• Identify timely, cost effective, environmentally sound, and legally defensible remedial actions needed at contaminated sites addressed under Montana's remediation laws and applicable federal requirements.
    • Assess sites and responsible or liable parties in order to require or conduct appropriate investigations and to oversee or conduct cleanup actions to restore contaminated sites to a level that prevents exposure to hazardous substances that have been released to soil, sediment, surface water, or groundwater.
    • Prioritize sites for cleanup actions by evaluating risks to public health, public safety and the environment through initial sampling, field studies, or research.
    • Facilitate and encourage timely and consistent decisions for site cleanups by developing and maintaining rules, cleanup standards, and guidance.
    • Develop and enhance voluntary cleanup programs to increase number of voluntary cleanups and streamline the voluntary cleanup process.
    • Ensure that owners/operators know processes and methods in detecting leaks and spills from underground storage units which meet compliance standards to safeguard Montana.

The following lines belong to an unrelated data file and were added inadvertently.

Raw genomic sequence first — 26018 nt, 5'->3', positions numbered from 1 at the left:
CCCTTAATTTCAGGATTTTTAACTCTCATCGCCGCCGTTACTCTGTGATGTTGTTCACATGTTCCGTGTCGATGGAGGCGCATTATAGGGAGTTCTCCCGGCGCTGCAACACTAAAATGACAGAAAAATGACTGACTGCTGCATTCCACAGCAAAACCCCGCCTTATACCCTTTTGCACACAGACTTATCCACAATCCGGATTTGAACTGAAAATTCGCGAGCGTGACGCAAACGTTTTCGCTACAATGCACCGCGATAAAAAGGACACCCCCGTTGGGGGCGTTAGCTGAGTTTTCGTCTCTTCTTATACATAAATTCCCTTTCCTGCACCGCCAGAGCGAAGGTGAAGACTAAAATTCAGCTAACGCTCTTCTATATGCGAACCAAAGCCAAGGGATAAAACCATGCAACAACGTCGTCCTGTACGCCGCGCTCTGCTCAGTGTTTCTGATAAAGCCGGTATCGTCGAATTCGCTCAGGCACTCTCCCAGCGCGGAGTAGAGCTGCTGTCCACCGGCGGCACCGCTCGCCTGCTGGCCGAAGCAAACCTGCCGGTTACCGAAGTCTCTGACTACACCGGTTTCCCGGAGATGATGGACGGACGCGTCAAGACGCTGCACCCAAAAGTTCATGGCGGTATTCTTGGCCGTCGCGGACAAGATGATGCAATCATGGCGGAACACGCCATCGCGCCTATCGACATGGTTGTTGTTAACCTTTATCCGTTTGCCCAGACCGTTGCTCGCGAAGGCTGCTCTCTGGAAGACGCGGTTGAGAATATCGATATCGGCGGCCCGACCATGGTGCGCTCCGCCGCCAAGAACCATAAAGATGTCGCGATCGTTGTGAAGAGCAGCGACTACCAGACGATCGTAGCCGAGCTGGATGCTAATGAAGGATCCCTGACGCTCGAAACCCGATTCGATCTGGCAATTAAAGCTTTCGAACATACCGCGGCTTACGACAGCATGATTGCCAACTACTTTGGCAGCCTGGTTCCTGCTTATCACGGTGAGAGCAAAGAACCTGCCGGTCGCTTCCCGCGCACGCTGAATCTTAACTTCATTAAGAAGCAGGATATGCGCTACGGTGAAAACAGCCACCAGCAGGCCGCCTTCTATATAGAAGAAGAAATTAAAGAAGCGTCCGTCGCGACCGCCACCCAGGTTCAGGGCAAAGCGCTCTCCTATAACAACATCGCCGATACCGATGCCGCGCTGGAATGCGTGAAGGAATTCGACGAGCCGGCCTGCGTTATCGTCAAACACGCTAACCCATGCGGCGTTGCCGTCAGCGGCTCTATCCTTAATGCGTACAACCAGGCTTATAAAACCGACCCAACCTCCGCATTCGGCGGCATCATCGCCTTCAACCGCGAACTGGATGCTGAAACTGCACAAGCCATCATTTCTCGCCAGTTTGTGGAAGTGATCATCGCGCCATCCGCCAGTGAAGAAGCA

• Encourage 'Green Remediation,' the practice of considering environmental impacts of remediation activities at every stage of the remedial process in order to maximize the net environmental benefit of a cleanup and the use of renewable energy systems.
  • Communicate effectively and clearly in a timely fashion with liable or responsible persons, affected parties, applicable government agencies, and the public.
    • Communicate and coordinate with other agencies, local governments, and citizens by responding to inquiries and requests for information and providing brochures to the public that explain regulatory changes or guidelines for preventing or abating hazardous or deleterious substance releases to the environment.
    • Provide for public participation in the evaluation and selection of cleanup alternatives for sites with hazardous or deleterious substance releases by holding public meetings and soliciting comments on remedial plans and reports.
    • Provide education and outreach to regulated entities through websites, onsite visits, telephone assistance, public meetings, brochures, fact sheets, and public-service announcements.